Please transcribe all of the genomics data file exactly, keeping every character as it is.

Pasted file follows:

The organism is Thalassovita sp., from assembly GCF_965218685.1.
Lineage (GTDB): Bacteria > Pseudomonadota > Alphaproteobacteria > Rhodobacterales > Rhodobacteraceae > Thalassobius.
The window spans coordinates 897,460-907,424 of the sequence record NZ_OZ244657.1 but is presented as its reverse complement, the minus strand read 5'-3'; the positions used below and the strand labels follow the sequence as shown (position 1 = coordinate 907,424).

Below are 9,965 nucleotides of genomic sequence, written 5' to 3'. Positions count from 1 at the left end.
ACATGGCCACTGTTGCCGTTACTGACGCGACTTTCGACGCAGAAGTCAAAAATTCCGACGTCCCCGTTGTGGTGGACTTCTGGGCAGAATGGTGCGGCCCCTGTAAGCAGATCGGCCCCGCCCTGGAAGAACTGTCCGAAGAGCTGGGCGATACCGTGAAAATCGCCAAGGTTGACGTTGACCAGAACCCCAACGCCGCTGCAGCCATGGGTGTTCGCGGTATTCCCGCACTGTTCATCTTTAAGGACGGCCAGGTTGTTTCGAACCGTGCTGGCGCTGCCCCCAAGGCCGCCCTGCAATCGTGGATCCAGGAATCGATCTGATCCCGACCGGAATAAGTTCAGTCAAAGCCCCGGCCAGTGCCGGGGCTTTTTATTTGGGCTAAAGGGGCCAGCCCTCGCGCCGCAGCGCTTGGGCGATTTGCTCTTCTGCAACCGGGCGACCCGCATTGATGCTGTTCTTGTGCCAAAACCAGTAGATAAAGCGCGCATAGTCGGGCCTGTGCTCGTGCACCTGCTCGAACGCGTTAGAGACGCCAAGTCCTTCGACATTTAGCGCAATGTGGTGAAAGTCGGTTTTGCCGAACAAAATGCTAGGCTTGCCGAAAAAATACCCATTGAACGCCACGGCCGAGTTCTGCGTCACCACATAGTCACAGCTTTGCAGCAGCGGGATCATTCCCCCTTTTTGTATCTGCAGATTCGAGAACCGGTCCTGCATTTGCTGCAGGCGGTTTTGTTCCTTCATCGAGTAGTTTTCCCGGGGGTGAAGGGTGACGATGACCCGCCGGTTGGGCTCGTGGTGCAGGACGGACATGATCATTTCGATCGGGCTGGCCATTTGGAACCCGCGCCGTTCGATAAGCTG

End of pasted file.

The organism is Thalassovita sp., from assembly GCF_965218685.1.
Lineage (GTDB): Bacteria > Pseudomonadota > Alphaproteobacteria > Rhodobacterales > Rhodobacteraceae > Thalassobius.
The window spans coordinates 897,460-907,424 of the sequence record NZ_OZ244657.1 but is presented as its reverse complement, the minus strand read 5'-3'; the positions used below and the strand labels follow the sequence as shown (position 1 = coordinate 907,424).

Below are 9,965 nucleotides of genomic sequence, written 5' to 3'. Positions count from 1 at the left end.
ACATGGCCACTGTTGCCGTTACTGACGCGACTTTCGACGCAGAAGTCAAAAATTCCGACGTCCCCGTTGTGGTGGACTTCTGGGCAGAATGGTGCGGCCCCTGTAAGCAGATCGGCCCCGCCCTGGAAGAACTGTCCGAAGAGCTGGGCGATACCGTGAAAATCGCCAAGGTTGACGTTGACCAGAACCCCAACGCCGCTGCAGCCATGGGTGTTCGCGGTATTCCCGCACTGTTCATCTTTAAGGACGGCCAGGTTGTTTCGAACCGTGCTGGCGCTGCCCCCAAGGCCGCCCTGCAATCGTGGATCCAGGAATCGATCTGATCCCGACCGGAATAAGTTCAGTCAAAGCCCCGGCCAGTGCCGGGGCTTTTTATTTGGGCTAAAGGGGCCAGCCCTCGCGCCGCAGCGCTTGGGCGATTTGCTCTTCTGCAACCGGGCGACCCGCATTGATGCTGTTCTTGTGCCAAAACCAGTAGATAAAGCGCGCATAGTCGGGCCTGTGCTCGTGCACCTGCTCGAACGCGTTAGAGACGCCAAGTCCTTCGACATTTAGCGCAATGTGGTGAAAGTCGGTTTTGCCGAACAAAATGCTAGGCTTGCCGAAAAAATACCCATTGAACGCCACGGCCGAGTTCTGCGTCACCACATAGTCACAGCTTTGCAGCAGCGGGATCATTCCCCCTTTTTGTATCTGCAGATTCGAGAACCGGTCCTGCATTTGCTGCAGGCGGTTTTGTTCCTTCATCGAGTAGTTTTCCCGGGGGTGAAGGGTGACGATGACCCGCCGGTTGGGCTCGTGGTGCAGGACGGACATGATCATTTCGATCGGGCTGGCCATTTGGAACCCGCGCCGTTCGATAAGCTG